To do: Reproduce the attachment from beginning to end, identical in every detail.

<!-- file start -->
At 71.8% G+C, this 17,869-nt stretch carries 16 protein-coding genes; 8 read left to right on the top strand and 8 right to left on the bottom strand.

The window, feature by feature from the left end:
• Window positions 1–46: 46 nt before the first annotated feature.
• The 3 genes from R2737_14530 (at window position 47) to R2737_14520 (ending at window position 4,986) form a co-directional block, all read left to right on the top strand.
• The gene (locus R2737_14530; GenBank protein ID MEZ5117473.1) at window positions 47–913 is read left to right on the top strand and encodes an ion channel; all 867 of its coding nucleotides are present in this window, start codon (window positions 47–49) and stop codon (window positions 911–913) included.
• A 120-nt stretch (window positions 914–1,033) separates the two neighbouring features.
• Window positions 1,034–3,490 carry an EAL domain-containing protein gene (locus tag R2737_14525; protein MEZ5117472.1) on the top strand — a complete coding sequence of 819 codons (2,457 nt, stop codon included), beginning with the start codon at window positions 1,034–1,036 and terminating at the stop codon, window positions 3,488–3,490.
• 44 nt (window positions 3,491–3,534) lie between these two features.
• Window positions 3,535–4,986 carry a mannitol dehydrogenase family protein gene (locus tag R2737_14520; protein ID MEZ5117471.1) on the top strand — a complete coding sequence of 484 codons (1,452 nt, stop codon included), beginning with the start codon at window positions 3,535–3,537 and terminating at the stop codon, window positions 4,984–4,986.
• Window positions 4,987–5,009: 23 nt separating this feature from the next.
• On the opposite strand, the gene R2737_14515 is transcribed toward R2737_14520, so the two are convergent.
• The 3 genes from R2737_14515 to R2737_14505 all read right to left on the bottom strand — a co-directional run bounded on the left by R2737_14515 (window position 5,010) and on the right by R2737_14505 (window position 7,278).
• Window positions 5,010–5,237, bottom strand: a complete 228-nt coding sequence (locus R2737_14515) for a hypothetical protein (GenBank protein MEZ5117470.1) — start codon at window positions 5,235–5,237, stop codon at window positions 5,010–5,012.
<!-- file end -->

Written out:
At 71.8% G+C, this 17,869-nt stretch carries 16 protein-coding genes; 8 read left to right on the top strand and 8 right to left on the bottom strand.

The window, feature by feature from the left end:
• Window positions 1–46: 46 nt before the first annotated feature.
• The 3 genes from R2737_14530 (at window position 47) to R2737_14520 (ending at window position 4,986) form a co-directional block, all read left to right on the top strand.
• The gene (locus R2737_14530; GenBank protein ID MEZ5117473.1) at window positions 47–913 is read left to right on the top strand and encodes an ion channel; all 867 of its coding nucleotides are present in this window, start codon (window positions 47–49) and stop codon (window positions 911–913) included.
• A 120-nt stretch (window positions 914–1,033) separates the two neighbouring features.
• Window positions 1,034–3,490 carry an EAL domain-containing protein gene (locus tag R2737_14525; protein MEZ5117472.1) on the top strand — a complete coding sequence of 819 codons (2,457 nt, stop codon included), beginning with the start codon at window positions 1,034–1,036 and terminating at the stop codon, window positions 3,488–3,490.
• 44 nt (window positions 3,491–3,534) lie between these two features.
• Window positions 3,535–4,986 carry a mannitol dehydrogenase family protein gene (locus tag R2737_14520; protein ID MEZ5117471.1) on the top strand — a complete coding sequence of 484 codons (1,452 nt, stop codon included), beginning with the start codon at window positions 3,535–3,537 and terminating at the stop codon, window positions 4,984–4,986.
• Window positions 4,987–5,009: 23 nt separating this feature from the next.
• On the opposite strand, the gene R2737_14515 is transcribed toward R2737_14520, so the two are convergent.
• The 3 genes from R2737_14515 to R2737_14505 all read right to left on the bottom strand — a co-directional run bounded on the left by R2737_14515 (window position 5,010) and on the right by R2737_14505 (window position 7,278).
• Window positions 5,010–5,237, bottom strand: a complete 228-nt coding sequence (locus R2737_14515) for a hypothetical protein (GenBank protein MEZ5117470.1) — start codon at window positions 5,235–5,237, stop codon at window positions 5,010–5,012.